NYC Renovation Chronicles

Tips for not losing your mind

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The Situation

For the past two weeks I've had a dose of my own medicine.

In an effort to knock off some improvements before the holidays, a carpenter has taken up daytime residence in my dining room. But like the doctor who is the worst possible patient, I am the biggest baby about undergoing a renovation. The dust, the disruption, and the commotion are almost unbearable.

I hate everything about it, except the results.

It also serves to remind me what my clients are going through, and forces me to swallow some of the medicine I usually dispense…

Here's the Deal

• Keep your eye on the prize. Remember why you're doing it in the first place––because your home will be so much better when it's all over.

• But don't watch the clock. Anxiously counting down the days until the job is finished is like a kid who constantly asks, "Are we there yet?" You drive everyone, including yourself, crazy. Enjoy the ride! Notice--and compliment--the daily progress. Your contractor loves the praise and it promotes a better attitude all around.

• If at all possible, get the hell out! Don't live through a renovation if you have somewhere else to stay. Schedule a business trip or vacation to escape the worst parts. (Note: If you have young children, it's best to plan on relocating for the duration.)

• If you have to stay, limit your exposure. Stay out late––use this as an opportunity to catch up with friends or work, see a movie, take a class, work out at the gym, go dancing. Remember? You live in New York City––make sure that all you want to do when you get home is sleep!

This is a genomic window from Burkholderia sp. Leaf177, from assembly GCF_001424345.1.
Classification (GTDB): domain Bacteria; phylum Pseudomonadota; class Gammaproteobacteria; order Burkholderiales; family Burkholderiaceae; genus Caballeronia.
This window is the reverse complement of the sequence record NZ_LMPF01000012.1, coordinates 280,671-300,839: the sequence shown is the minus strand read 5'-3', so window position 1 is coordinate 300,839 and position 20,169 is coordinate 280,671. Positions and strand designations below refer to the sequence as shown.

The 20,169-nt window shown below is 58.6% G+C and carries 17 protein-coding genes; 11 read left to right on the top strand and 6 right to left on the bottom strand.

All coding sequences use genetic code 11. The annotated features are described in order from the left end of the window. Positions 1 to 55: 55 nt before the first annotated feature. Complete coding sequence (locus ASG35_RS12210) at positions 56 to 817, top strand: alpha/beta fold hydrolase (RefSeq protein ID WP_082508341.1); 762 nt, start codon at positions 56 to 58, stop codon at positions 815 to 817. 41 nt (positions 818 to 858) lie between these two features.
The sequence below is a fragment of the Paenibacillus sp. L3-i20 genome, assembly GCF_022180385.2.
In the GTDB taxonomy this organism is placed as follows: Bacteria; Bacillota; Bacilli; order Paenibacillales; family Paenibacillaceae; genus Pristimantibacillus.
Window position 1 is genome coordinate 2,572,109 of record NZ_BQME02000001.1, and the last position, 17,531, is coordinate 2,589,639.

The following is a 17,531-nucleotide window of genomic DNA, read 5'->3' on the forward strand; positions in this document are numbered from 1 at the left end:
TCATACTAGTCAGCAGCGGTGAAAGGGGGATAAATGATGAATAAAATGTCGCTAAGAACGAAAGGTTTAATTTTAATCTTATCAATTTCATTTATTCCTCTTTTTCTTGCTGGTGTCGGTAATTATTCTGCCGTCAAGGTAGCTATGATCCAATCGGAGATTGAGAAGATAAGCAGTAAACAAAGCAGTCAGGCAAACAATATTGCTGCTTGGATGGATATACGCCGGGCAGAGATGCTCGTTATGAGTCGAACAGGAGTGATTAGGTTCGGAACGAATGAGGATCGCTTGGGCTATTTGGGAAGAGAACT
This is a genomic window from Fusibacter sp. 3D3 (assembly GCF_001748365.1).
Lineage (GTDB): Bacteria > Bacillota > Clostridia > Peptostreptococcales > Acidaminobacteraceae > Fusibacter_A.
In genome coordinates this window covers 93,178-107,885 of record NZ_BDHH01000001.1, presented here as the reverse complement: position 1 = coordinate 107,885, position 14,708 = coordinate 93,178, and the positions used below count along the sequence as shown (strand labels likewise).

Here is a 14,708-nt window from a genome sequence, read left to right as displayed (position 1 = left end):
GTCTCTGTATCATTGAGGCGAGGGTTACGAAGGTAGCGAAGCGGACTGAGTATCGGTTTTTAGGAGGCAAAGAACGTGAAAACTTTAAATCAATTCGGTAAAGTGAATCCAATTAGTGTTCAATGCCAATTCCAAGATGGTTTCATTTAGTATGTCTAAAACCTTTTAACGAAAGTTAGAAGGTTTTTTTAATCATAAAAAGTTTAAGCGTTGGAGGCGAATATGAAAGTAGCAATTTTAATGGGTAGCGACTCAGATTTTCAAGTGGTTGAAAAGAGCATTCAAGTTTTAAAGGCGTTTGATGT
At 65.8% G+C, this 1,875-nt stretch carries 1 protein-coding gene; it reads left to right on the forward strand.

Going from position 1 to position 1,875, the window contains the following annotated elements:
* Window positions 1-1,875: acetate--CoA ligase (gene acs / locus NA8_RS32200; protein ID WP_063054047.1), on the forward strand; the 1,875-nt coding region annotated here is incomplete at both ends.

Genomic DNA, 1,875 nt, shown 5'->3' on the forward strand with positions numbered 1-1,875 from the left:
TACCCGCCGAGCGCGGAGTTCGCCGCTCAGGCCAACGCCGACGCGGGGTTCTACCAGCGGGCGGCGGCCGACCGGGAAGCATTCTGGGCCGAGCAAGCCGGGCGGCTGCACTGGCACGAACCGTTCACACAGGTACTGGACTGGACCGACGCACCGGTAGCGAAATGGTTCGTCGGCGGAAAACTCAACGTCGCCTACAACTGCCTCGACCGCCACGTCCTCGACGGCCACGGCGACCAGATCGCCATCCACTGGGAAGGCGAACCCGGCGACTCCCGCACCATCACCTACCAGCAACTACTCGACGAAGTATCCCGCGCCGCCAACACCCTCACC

• This town does not lack for great take-out, but when you're sick of it, beg a friend for a home-cooked meal. Promise to pay back big time once your new kitchen is done.

• Create a clean sanctuary. Dust gets everywhere, but take defensive measures: Seal off your bedroom with plastic drop cloths and be vigilant about keeping them in place for the duration. Before you enter, spritz the area around the door with a spray bottle so dust drops to the floor.  Leave a damp bath mat by the door to wipe your feet on. Keep an air purifier near your bed running around the clock. Cover your pillows and bedding with an extra sheet that you remove at night.

• Know your limits. Having been through this before, I realize that I start to lose it after a couple of weeks. This means that my projects have to be bite-size, and broken up over a longer stretch. This is really inefficient, and costs more, but that's a trade-off I need to make.

• Be a grownup. You're responsible for your own emotional state. Expect that you will be stressed, and use whatever measures work best to calm you, don't take it out on the workers or your family.

• Take a deep breath. At the moment you just can't stand it one minute more, remember: Renovation is like childbirth: Hell to go through, but when it's over, almost everyone is glad they did it.

 

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